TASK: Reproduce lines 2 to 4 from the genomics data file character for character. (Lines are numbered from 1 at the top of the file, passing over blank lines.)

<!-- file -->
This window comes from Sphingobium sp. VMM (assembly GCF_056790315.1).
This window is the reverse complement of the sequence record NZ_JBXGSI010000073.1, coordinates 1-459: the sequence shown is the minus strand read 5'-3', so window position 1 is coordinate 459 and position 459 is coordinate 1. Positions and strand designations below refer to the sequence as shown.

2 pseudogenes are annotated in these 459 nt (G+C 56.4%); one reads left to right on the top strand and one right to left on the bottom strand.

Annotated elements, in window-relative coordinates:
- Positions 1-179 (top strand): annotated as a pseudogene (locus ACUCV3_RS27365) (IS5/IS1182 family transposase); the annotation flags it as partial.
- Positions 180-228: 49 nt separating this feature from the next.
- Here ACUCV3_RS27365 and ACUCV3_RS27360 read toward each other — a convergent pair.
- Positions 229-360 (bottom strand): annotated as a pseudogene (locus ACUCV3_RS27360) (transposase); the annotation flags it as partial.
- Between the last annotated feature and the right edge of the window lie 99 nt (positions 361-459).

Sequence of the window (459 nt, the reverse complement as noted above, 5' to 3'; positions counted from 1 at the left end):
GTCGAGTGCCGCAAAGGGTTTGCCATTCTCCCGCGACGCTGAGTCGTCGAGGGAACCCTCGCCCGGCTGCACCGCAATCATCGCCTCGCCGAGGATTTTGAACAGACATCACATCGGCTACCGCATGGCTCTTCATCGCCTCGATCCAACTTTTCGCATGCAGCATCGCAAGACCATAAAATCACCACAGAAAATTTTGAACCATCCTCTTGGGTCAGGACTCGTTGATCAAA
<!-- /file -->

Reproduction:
This window is the reverse complement of the sequence record NZ_JBXGSI010000073.1, coordinates 1-459: the sequence shown is the minus strand read 5'-3', so window position 1 is coordinate 459 and position 459 is coordinate 1. Positions and strand designations below refer to the sequence as shown.

2 pseudogenes are annotated in these 459 nt (G+C 56.4%); one reads left to right on the top strand and one right to left on the bottom strand.

Annotated elements, in window-relative coordinates: